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Franchising: could it work for care homes?

Franchising: could it work for care homes?

William Laing
William Laing

William Laing, looks at whether this model could solve some of residential care’s woes.

Franchising works well in homecare. A prime example is Bluebird Care, which pioneered homecare franchising in Britain and at April 2016 boasted 86% good or outstanding ratings among those of its agencies which have been inspected under the fundamental standards regime, well ahead of the sector benchmark.

But the franchise model hardly exists for care homes. ‘Why not?’ is a good question, though perhaps the ‘so what?’ should be answered first. In other words, is there any reason to suppose that choice and quality assurance would be any better for consumers if the franchising model were to take off for care homes?

Maybe the best starting point is to look at the care home sector from the viewpoint of the care home manager or would-be manager. We all know (or think we do) that the manager is the single most important determinant of client satisfaction and financial performance of any given care home, just as head teachers are for schools. They employ good staff and don’t employ unsuitable staff, or vice versa, and their leadership (or absence of it) sets the ethos for the home.

“Good managers are like gold dust… and burn out is frequent”

Good managers are like gold dust and, as LaingBuisson’s recently published Care Home Pay Survey reported, their pay rates are being built up faster than general pay inflation. Yet the pressures of the job are severe and burn-out is frequent. When a manager leaves, many deputies prefer an easier life to stepping up into the number 1 role. So what is there in a care home manager’s career path to encourage the good ones to stay and the new ones to join? [vision_pullquote style=”3″ align=”left”] “There are always good individual situations to find, and some will wish to take their chances in climbing the slippery corporate ladder.” [/vision_pullquote]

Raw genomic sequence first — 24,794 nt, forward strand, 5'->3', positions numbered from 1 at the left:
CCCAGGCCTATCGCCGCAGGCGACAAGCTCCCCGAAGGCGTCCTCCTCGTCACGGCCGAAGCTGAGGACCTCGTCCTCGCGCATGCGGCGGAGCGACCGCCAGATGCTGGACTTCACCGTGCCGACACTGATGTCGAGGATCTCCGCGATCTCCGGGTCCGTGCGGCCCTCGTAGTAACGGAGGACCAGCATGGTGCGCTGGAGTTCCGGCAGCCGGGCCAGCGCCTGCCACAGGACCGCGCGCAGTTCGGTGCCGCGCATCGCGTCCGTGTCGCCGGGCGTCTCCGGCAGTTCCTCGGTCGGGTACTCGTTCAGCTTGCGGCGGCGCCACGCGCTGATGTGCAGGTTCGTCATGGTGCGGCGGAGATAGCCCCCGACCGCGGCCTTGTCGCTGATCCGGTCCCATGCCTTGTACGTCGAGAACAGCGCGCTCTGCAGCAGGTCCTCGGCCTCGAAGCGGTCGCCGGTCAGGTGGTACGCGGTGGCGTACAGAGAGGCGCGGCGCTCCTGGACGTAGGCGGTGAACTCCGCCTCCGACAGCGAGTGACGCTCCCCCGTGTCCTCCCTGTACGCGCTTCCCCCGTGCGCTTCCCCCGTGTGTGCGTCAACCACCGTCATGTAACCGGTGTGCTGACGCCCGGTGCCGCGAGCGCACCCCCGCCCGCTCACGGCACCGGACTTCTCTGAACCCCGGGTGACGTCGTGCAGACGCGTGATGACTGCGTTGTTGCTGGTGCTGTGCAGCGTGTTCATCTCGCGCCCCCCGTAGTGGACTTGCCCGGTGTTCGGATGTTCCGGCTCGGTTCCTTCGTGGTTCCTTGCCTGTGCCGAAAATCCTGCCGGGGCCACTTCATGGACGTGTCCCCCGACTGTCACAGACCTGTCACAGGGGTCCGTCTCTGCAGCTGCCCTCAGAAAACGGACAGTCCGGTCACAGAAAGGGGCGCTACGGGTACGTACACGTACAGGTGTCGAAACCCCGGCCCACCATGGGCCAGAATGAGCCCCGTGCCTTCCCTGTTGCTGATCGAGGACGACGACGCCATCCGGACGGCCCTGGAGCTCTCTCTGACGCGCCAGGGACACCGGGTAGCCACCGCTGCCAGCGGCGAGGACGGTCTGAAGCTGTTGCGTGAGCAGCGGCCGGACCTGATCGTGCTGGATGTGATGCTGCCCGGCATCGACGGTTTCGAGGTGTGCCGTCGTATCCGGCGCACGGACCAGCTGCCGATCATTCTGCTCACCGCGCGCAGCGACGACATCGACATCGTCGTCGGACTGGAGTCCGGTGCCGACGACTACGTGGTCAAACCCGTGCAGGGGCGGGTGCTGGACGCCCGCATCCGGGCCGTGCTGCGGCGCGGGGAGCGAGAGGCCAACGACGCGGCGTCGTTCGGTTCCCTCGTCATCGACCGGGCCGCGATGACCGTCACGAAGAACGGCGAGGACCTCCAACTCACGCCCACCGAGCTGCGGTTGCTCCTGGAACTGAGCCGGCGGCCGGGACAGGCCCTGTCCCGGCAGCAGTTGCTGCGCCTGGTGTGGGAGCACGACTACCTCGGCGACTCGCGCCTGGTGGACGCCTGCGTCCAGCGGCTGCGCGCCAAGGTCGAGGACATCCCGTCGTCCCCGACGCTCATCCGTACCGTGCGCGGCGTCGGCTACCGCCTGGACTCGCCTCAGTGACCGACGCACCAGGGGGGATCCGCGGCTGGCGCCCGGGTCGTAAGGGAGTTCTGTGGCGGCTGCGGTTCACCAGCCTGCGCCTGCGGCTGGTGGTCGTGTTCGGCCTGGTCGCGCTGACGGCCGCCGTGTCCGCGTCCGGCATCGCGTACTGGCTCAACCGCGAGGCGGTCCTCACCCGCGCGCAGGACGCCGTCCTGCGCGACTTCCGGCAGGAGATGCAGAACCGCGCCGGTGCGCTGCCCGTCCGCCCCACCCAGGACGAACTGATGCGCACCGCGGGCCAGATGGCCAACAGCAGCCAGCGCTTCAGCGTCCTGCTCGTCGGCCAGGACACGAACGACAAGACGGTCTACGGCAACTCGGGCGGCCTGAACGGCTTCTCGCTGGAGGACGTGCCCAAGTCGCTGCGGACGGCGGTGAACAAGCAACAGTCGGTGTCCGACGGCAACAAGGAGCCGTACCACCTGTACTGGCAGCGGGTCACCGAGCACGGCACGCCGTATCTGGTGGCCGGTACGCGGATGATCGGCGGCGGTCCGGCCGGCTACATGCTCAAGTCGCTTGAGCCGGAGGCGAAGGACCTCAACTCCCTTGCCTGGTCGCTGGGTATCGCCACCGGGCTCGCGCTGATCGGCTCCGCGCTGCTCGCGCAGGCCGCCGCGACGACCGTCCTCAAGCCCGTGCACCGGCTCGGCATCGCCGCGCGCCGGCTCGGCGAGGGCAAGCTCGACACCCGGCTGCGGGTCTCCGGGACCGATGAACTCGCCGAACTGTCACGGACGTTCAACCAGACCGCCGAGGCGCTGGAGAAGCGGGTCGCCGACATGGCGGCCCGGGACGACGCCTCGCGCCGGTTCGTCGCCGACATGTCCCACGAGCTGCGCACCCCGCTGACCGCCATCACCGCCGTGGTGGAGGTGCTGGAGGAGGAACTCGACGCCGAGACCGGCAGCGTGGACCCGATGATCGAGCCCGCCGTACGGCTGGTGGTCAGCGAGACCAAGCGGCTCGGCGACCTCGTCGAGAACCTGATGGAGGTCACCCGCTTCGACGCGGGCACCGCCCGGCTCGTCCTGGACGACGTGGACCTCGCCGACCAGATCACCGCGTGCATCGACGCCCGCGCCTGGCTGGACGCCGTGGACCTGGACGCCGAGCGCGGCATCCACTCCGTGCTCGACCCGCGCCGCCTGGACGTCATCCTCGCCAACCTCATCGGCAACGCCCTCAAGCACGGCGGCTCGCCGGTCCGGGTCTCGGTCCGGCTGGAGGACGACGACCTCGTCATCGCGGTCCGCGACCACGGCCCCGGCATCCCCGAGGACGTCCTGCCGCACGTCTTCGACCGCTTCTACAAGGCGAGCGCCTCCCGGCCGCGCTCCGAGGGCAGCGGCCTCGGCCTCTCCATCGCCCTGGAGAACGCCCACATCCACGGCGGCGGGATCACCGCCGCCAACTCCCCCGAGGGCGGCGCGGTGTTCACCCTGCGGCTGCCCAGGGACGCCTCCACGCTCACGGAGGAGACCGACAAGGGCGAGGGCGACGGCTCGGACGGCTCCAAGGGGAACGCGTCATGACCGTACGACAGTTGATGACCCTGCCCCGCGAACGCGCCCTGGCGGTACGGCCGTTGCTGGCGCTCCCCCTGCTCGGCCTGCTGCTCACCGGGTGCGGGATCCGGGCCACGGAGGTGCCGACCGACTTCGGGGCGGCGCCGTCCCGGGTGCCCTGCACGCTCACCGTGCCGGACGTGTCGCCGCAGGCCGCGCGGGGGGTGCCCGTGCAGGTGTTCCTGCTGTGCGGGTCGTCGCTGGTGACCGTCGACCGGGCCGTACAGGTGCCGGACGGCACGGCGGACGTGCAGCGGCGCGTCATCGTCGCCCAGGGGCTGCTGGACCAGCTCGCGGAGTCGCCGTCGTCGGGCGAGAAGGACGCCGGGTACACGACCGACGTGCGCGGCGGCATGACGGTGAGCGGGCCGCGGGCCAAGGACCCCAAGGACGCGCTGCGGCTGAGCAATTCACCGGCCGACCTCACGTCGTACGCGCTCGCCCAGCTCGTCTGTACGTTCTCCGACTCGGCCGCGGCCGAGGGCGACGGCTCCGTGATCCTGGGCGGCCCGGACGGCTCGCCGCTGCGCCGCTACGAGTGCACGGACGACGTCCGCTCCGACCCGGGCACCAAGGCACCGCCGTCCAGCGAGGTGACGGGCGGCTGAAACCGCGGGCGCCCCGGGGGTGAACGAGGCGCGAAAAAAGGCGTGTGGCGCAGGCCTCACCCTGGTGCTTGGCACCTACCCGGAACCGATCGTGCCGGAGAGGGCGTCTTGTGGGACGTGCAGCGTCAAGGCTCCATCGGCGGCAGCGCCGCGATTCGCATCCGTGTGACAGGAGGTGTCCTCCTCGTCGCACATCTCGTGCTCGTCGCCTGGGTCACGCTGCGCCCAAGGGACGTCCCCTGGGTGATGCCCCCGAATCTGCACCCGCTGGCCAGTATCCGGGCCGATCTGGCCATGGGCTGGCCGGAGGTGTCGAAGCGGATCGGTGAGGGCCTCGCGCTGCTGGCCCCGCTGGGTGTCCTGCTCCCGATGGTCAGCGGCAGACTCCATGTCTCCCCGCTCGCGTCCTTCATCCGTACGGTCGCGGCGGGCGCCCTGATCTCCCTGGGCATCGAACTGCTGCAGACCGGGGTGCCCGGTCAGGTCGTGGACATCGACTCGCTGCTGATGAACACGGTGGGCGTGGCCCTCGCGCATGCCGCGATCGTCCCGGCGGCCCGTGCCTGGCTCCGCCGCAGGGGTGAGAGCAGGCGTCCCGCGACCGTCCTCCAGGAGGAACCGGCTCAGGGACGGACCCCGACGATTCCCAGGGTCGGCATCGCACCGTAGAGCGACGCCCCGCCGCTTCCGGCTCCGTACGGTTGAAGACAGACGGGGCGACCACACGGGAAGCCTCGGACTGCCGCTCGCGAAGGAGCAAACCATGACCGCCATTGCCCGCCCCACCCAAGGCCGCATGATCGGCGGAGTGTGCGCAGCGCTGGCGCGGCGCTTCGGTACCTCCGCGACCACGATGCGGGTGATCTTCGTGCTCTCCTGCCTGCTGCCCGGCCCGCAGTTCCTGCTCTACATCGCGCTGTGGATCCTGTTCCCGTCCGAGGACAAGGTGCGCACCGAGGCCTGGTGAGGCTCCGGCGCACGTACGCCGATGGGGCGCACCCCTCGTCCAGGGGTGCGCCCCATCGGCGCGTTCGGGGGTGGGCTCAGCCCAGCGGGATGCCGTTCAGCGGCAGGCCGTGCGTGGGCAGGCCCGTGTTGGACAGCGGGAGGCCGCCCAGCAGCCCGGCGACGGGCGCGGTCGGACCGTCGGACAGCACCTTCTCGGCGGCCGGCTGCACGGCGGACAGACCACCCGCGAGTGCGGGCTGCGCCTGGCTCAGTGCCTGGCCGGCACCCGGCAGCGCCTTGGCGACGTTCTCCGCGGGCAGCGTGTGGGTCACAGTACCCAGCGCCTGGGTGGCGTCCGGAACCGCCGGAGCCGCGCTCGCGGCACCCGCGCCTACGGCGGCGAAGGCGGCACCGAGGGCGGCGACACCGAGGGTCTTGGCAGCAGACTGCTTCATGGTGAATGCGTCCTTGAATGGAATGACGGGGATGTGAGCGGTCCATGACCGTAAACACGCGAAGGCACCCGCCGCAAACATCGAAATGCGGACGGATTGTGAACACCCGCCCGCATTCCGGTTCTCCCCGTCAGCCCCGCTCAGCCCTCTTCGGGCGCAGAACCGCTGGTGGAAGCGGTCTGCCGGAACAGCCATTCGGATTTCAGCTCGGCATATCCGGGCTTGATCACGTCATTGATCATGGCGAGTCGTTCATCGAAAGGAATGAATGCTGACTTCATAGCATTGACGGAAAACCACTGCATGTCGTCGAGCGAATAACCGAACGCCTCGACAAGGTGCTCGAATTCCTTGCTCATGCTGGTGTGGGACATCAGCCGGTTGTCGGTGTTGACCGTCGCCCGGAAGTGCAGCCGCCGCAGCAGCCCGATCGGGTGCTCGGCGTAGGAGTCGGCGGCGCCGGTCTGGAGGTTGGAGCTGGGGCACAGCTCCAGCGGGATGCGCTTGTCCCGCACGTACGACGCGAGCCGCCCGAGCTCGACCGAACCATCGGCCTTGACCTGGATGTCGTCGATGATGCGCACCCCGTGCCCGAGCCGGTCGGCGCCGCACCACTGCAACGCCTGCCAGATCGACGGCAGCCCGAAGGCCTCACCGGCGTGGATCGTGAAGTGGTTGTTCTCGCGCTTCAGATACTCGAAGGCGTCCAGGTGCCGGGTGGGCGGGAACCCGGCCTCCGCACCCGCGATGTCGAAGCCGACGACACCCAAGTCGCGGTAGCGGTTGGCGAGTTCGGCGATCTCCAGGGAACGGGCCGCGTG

There are always good individual situations to find, and some will wish to take their chances in climbing the slippery corporate ladder.

There are several examples of former nurses reaching the top CEO position. But this is for a handful of people only. What’s missing, arguably, is the opportunity for qualified managers with the skills, energy, determination and the right balance of empathy and financial acumen to enter business on their own account without having to raise sums of money for full property ownership which are beyond the reach of most. That’s what the franchise model could offer.

“Franchising creates a space for high calibre individuals to take ownership of a local service for an affordable financial investment.”

At heart, franchising works because it creates a space for high calibre individuals to take ownership of a local service for an affordable financial investment. On the other side of the coin, it requires a credible and well-funded organisation dedicated to the franchise concept, with national (or international) reach, to put together the necessary systems and to find local entrepreneurs with the energy, commitment and skills to make a success of a local business over the medium to long term, and to be rewarded accordingly.